Holy Doors, Batman! Plus: Archaeology

Sealed holy door, St. Peter's

Sealed holy door, St. Peter’s

When The Anchoress asks, you can’t say no.

Elizabeth Scalia noticed that the Year of Mercy involved the opening of doors and thought, “Hm, I know I guy with a head full of useless knowledge who can explain this to Aleteia readers without putting them to sleep much!”

But that guy was busy so she wound up with me.

Here’s my FAQ on Porta Sancta, relevant this year and, er … in another 25 years: When is a Door Not Just a Door? When It’s a “Holy Door.”

Also, I’ve been gathering up little bits and pieces of archaeology stories that I might normally have put up in a quick blog post on the old site, but instead compiled as Archaeology Briefs, although I actually wear boxers.

Please remember to use my Amazon link this shopping season. Obscure theology books and Hammer movies don’t buy themselves.

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Charles Dickens to Boston: Hate the Poor Less

Dickens in 1842, when he visited Boston.

Dickens in 1842, when he visited Boston.

When Charles Dickens visited Boston in February 1842, the city was seething with anti-immigrant (specifically Irish) and anti-Catholic hate that had already seen the Ursuline convent riot and would soon witness the rise of the Know-Nothing Party. The bigotry of the age moved even Dickens, who deplored Popery, to condemn anti-Catholic hate in Barnaby Rudge (1840-41).

It was against the background of a growing and despised immigrant underclass that he delivered these words to the Boston brahmins at a dinner in his honor. Although admittedly sentimental, his Christian plea not to step on the poor still has a simple appeal.

I believe that Virtue shows quite as well in rags and patches, as she does in purple and fine linen. I believe that she and every beautiful object in external nature, claims some sympathy in the breast of the poorest man who breaks his scanty loaf of daily bread. I believe that she goes barefoot as well as shod. I believe that she dwells rather oftener in alleys and by−ways than she does in courts and palaces, and that it is good, and pleasant, and profitable to track her out, and follow her. I believe that to lay one’s hand upon some of those rejected ones whom the world has too long forgotten, and too often misused, and to say to the proudest and most thoughtless “These creatures have the same elements and capacities of goodness as yourselves, they are moulded in the same form, and made of the same clay; and though ten times worse than you, may, in having retained anything of their original nature amidst the trials and distresses of their condition, be really ten times better;” I believe that to do this is to pursue a worthy and not useless vocation.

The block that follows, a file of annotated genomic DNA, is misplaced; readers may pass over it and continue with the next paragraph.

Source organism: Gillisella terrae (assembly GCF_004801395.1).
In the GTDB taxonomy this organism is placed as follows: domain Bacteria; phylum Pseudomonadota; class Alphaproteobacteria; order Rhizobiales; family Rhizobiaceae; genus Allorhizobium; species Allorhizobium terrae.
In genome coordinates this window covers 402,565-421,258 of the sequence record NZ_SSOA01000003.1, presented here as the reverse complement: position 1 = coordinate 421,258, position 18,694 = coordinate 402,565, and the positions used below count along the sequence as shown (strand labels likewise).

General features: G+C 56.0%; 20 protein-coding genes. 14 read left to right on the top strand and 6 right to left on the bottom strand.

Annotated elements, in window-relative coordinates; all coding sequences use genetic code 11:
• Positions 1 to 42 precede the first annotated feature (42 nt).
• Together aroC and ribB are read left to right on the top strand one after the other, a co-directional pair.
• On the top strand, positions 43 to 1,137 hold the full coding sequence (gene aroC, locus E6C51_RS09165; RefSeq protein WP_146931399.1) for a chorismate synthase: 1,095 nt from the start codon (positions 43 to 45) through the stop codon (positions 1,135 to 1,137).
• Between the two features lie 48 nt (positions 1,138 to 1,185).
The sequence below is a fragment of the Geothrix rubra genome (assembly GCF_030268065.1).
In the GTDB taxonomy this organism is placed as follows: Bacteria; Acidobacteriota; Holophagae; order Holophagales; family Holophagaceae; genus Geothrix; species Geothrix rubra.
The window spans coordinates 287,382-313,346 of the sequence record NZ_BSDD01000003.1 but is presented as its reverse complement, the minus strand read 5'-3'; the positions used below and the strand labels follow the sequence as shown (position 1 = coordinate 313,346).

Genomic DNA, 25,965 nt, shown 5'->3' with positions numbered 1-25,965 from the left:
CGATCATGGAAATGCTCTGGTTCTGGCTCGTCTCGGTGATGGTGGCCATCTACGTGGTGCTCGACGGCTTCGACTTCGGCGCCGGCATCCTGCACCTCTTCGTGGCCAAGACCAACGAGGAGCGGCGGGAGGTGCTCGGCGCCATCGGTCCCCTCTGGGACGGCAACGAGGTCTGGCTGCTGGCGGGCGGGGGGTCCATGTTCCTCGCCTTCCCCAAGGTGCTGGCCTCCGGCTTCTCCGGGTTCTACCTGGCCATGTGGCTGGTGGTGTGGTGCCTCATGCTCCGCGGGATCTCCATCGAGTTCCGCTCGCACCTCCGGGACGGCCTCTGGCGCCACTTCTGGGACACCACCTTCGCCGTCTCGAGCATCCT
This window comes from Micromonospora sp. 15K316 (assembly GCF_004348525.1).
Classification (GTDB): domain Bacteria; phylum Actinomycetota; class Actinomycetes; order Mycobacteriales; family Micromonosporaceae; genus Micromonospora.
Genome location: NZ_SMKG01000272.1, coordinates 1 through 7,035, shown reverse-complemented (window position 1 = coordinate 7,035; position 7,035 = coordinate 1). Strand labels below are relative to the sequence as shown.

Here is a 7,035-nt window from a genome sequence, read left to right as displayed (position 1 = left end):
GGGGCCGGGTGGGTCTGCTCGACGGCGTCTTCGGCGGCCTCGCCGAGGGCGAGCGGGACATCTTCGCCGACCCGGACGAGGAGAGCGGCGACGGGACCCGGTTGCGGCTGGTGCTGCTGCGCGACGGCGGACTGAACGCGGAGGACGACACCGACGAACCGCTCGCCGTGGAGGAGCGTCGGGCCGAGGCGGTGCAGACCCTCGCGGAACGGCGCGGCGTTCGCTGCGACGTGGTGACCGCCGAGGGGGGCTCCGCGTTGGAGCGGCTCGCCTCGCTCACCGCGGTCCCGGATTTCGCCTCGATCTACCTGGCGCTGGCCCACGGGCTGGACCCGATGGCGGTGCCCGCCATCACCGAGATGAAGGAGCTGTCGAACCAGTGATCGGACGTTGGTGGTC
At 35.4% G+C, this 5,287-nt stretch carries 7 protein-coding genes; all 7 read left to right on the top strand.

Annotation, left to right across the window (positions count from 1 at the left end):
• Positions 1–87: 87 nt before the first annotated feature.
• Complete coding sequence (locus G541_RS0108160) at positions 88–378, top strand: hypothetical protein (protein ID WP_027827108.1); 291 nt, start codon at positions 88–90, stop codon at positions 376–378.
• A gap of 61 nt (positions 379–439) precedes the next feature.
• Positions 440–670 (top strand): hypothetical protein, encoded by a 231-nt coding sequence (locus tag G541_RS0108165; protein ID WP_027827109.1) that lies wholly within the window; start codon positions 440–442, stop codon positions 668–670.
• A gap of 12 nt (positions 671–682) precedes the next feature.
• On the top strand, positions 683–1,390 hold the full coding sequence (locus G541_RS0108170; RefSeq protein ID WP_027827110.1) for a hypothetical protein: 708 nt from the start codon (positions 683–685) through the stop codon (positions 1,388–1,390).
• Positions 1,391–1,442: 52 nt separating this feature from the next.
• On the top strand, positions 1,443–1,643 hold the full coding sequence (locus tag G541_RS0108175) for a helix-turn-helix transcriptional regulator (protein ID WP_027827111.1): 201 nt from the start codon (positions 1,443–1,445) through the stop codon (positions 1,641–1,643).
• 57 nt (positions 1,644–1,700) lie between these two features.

Two Visions of the Church: John O’Malley’s Grave Errors

v2People viewing first the synod, and then l’affaire Douthat, from afar may wonder how we got to this point. What is the source of these stark divisions–in the church, the synod, the theological discipline, and the laity–that cause this kind of hostility?

The answer is actually fairly simple.

One side understands that the work of the council was to produce 16 documents reorienting the eternal and unchanging teachings of the church for the modern world. This what Pope Benedict meant by a “hermeneutic of continuity.” The teachings are in perfect continuity with the teachings of the church. The council addressed praxis.

The other side practices a “hermeneutic of rupture,” which approaches the council as a kind of ongoing event, initiated in the 1960s, of ever-evolving church teachings wrapped in the fluffy gauze of the Spirit of Vatican II. This side is, of course wrong, and the precise scope of its error is encapsulated in the following quote from John O’Malley’s What Happened at Vatican II.

Apparently, what happened was not debate between liberal and conservative wings resulting in 16 documents, but a series of seismic changes…

…from commands to invitations, from laws to ideals, from definition to mystery, from threats to persuasion, from coercion to conscience, from monologue to dialogue, from ruling to serving, from withdrawn to integrated, from vertical to horizontal, from exclusion to inclusion, from hostility to friendship, from rivalry to partnership, from suspicion to trust, from static to on-going, from passive acceptance to active engagement, from fault-finding to active appreciation, from prescriptive to principled, from behavior modification to inner appropriation.

This is madness. It’s actually embarrassing that a professor at a leading university could produce such raw nonsense. And yet this is the way a certain school of theology and church history actually sees the council, and thus their role as banner-carriers for the Spirit of Vatican II, fighting threats, coercion, legalism, exclusion, hostility, suspicion, and lack of principle. (Psss, I think they mean us, Ross.)

The mind that conceives such a paragraph not only doesn’t grasp the true history of the council (for this list is so obviously wrong and biased that only a True Believer could produce it), but has cast himself as hero of a conflict playing out in his own mind. It establishes a clear set of conflicts between us (The good progressives! Yay!) and them (The bad reactionaries! Boo!). The Other (eg, Ross Douthat, and other Catholics who take a traditional line along with St. John Paul II, Pope Benedict, and others) is an obvious enemy to be mocked and crushed.

And thus it was no surprise to find the first name on the list of signatories to the petition seeking the removal of Ross Douthat from the New York Times was

…yeah, you guessed it: “John O’Malley, SJ (Georgetown University).”

Does that clarify things a bit?